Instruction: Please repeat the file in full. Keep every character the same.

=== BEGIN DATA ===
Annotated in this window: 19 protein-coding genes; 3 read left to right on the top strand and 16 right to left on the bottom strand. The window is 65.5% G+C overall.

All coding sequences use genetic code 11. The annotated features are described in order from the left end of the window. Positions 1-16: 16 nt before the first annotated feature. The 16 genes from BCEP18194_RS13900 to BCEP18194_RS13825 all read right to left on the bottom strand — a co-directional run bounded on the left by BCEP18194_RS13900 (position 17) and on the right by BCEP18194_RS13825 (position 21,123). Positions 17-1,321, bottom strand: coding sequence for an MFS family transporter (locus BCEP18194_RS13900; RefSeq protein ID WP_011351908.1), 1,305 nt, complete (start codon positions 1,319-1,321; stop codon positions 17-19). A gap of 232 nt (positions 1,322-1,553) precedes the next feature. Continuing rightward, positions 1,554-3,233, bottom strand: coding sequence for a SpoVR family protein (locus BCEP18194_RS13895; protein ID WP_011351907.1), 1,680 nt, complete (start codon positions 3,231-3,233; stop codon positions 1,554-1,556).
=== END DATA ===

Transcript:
Annotated in this window: 19 protein-coding genes; 3 read left to right on the top strand and 16 right to left on the bottom strand. The window is 65.5% G+C overall.

All coding sequences use genetic code 11. The annotated features are described in order from the left end of the window. Positions 1-16: 16 nt before the first annotated feature. The 16 genes from BCEP18194_RS13900 to BCEP18194_RS13825 all read right to left on the bottom strand — a co-directional run bounded on the left by BCEP18194_RS13900 (position 17) and on the right by BCEP18194_RS13825 (position 21,123). Positions 17-1,321, bottom strand: coding sequence for an MFS family transporter (locus BCEP18194_RS13900; RefSeq protein ID WP_011351908.1), 1,305 nt, complete (start codon positions 1,319-1,321; stop codon positions 17-19). A gap of 232 nt (positions 1,322-1,553) precedes the next feature. Continuing rightward, positions 1,554-3,233, bottom strand: coding sequence for a SpoVR family protein (locus BCEP18194_RS13895; protein ID WP_011351907.1), 1,680 nt, complete (start codon positions 3,231-3,233; stop codon positions 1,554-1,556).